Irresponsible baby daddies

Posted Monday, June 15th, 2009 by Gregory Forman
Filed under Child Support, Contempt/Enforcement of Orders, Law and Culture, Not South Carolina Specific, Of Interest to General Public

One day I may post a blog describing my research on why the methods that South Carolina uses to collect back child support (sarcastically referred to as “Daddy Round-Ups”) are an improper use of the court’s civil contempt powers.  However, even if the current uses of civil contempt to collect back child support are improper, I have great sympathy for the (mostly) mothers not receiving their court ordered support.  Our culture and our law have lied to them.

A few years back I volunteered for a “support collection hotline” run by a local television station.  The questions from these women fell into few discrete categories, none of which posed any difficulties answering:

Q: The daddy moved out of state. How do I get my support collected?

A: Register the order in the state where he lives for enforcement.

Q: The daddy is unemployed and making little money.  How do I get him to pay support?

A: All you can do is enforce the order and hope that jail shakes some money loose.

Q: I cannot locate the daddy.  How do I get support paid?

A: Until daddy can be located, there’s no way to get support from him.

Q: The daddy is in jail and unemployed.  I am not getting my support.  How can I get my support?

A: There’s no way I know of to get support from an incarcerated, unemployed father.

Often their responses to my answers indicated they had heard these answers before but were holding out hope that I might offer a magic solution to their (legitimate) problems.  I would try to offer sympathy but these women did not need (or want) my sympathy–they wanted their money.  Their mounting anger and frustration from my answers made it clear that I was not providing these women the relief they were seeking.  Occasionally that station seeks my assistance as they hold another hotline and I decline.  The initial experience was simply too frustrating for me, and too disappointing for these women, to engage a repeat performance.

There are lies we (and our culture) tell these women.  It is a lie is that the family court has the power to make an irresponsible person into a responsible father.  It is a lie that we have the power to turn someone interested in easy sex into a caring daddy.  Yes, there are men who deliberately pursue wedlock and fatherhood and then fall down in their responsibilities, but in my experience they are the small minority in two senses: a small minority of the fathers who chose wedlock and parenting and small minority of the fathers who fail in the responsibility of being fathers.

Until about forty years ago we told girls entering puberty to be careful about with whom they had sexual relations and strongly encouraged them to remain chaste until marriage.  There was (some) wisdom to this.  In that culture, a man willing to marry was probably interested in being a father and a man unwilling to marry was probably not interested in being a father.  Women are the gender gestating babies and, unless the culture changes rapidly, will be the primary caretakers for children born out of wedlock for the foreseeable future.  They will carry the burden of raising children with minimal support if the father is not responsible.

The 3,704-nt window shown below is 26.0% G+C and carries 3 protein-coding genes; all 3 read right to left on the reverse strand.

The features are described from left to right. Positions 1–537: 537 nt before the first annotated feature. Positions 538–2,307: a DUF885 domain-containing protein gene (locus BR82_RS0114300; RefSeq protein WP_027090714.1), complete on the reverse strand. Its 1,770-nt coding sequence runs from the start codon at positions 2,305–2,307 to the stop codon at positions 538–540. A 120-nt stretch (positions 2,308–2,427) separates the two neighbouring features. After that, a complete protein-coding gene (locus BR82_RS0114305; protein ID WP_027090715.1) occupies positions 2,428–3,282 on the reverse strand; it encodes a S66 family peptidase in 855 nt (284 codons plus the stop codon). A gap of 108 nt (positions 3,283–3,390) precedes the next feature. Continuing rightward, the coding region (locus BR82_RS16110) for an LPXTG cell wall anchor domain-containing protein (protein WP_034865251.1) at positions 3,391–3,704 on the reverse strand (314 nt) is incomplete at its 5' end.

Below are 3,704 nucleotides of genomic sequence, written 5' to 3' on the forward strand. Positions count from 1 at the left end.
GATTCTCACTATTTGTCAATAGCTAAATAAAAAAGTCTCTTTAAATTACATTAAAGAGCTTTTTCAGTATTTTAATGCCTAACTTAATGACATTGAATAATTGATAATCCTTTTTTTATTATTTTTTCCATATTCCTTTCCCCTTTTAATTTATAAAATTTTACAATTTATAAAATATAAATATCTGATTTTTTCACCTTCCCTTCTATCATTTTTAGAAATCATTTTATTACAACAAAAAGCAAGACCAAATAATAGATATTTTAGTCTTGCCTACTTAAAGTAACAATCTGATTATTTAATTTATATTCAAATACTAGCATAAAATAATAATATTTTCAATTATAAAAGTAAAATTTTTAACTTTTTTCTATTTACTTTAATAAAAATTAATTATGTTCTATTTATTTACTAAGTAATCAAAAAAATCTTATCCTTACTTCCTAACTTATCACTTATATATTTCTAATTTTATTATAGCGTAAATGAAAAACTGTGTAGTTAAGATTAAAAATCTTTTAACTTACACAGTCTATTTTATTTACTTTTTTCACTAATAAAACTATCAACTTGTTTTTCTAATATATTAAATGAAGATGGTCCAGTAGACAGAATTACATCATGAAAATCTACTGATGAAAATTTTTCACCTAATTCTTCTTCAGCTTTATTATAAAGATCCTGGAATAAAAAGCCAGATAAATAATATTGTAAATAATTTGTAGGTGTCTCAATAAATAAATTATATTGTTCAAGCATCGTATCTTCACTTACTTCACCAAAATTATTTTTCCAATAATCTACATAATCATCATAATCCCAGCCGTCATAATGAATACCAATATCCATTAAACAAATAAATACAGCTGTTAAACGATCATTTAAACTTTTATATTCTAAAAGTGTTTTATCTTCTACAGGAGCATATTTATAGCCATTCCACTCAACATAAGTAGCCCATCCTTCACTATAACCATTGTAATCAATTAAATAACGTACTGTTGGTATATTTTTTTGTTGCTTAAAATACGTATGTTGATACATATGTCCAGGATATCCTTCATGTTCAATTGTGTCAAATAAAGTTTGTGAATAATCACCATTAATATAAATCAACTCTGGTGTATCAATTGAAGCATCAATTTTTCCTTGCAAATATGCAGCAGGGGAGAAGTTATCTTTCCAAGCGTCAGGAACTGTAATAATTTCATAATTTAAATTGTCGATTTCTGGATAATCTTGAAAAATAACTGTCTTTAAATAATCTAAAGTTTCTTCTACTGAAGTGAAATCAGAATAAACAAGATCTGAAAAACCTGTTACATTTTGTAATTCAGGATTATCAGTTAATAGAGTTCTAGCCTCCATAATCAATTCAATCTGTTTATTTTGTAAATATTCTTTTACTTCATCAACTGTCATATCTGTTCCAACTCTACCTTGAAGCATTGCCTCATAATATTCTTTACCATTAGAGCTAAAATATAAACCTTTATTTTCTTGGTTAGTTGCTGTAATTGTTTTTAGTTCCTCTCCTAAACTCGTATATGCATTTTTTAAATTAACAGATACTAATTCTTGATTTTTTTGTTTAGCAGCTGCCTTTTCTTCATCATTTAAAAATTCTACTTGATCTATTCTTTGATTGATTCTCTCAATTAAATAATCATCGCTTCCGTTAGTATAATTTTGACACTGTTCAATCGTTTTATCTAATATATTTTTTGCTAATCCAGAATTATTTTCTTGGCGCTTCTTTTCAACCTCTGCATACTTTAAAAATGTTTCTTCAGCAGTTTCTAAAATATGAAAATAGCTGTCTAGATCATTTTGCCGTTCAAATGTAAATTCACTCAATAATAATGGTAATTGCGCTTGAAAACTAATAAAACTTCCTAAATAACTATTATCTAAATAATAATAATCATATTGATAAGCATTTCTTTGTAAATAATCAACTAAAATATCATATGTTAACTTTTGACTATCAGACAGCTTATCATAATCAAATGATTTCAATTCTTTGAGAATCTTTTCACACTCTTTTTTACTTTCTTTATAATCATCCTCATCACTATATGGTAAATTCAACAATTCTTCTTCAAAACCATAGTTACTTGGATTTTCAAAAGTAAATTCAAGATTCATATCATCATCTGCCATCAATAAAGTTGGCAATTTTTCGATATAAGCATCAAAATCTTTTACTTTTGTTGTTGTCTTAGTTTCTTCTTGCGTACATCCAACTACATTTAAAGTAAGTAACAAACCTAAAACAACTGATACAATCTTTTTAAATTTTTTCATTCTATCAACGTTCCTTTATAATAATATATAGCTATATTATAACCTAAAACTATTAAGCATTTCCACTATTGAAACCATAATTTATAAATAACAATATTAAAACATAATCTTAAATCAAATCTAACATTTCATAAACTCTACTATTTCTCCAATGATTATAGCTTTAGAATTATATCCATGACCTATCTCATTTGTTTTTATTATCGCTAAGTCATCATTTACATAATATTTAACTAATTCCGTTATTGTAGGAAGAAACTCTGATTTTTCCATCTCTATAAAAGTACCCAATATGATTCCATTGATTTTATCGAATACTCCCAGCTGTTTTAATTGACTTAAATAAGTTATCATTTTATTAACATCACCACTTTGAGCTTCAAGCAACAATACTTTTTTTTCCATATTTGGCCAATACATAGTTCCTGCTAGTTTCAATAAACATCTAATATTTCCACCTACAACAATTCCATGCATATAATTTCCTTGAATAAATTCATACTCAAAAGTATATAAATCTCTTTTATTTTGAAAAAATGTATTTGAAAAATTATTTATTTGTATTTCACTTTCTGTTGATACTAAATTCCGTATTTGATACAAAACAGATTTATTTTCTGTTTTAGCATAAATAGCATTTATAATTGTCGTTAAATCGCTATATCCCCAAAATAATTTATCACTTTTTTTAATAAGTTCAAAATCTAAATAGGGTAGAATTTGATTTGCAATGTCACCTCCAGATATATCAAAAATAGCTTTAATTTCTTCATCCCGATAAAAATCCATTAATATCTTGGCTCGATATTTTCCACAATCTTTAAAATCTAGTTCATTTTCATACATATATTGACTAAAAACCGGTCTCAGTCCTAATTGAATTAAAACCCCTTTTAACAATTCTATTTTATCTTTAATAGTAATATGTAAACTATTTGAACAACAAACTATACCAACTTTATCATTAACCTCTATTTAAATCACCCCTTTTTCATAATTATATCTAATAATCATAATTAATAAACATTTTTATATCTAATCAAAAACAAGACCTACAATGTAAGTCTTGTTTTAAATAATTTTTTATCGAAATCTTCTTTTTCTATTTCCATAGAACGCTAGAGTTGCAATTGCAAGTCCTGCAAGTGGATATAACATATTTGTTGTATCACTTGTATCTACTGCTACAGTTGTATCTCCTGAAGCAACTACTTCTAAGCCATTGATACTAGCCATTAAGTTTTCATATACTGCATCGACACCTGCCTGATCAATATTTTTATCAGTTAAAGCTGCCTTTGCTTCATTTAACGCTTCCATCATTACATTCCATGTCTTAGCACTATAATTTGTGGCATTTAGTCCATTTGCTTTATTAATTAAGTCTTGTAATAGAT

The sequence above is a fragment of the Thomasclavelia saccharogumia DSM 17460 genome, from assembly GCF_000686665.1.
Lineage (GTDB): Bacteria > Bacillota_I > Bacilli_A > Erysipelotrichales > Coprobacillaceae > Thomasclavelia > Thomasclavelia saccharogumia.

Warning unmarried women to be careful about with whom they have sexual intercourse and whose child they bear may seem an act of cultural conservativism but our failure to warn these women of our limited ability to ameliorate the problems that come from bearing children with irresponsible or uninterested men is even worse.  The law does not have the power to make irresponsible people act responsibly: it is a lie and an act of cruelty to pretend otherwise.

One thought on Irresponsible baby daddies

  1. Some school districts did teach girls a lot about the realities of having children in an attempt to suppress under aged pregnancy. It was somewhat effective, however college bound girls had a profound reaction and became extremely adverse to the idea of ever having children. The more capable and socially productive the prospects for the girl appeared, the more strongly she was opposed to the idea of motherhood. The people running the program felt its largest impact was to suppress the lifetime fertility of the women most capable or doing a good job of raising children. Girls with low expectations and poor prospects showed far less reaction to the program. The educators felt the program was something of a disaster.

    Telling people who should have children and why is dangerous business. Not educating people about it is risky too.

    Ultimately, our society needs to review the entire issue. We don’t really support child rearing and much of how our society is organized works against it economically. We have huge social pressure to have children, but the result is dysfunctional.

    A state like South Carolina, where “family values” are the cornerstone of most political campaigns becomes a sick joke when you look at how large parts of the health care for children, child welfare system and educational system operate.

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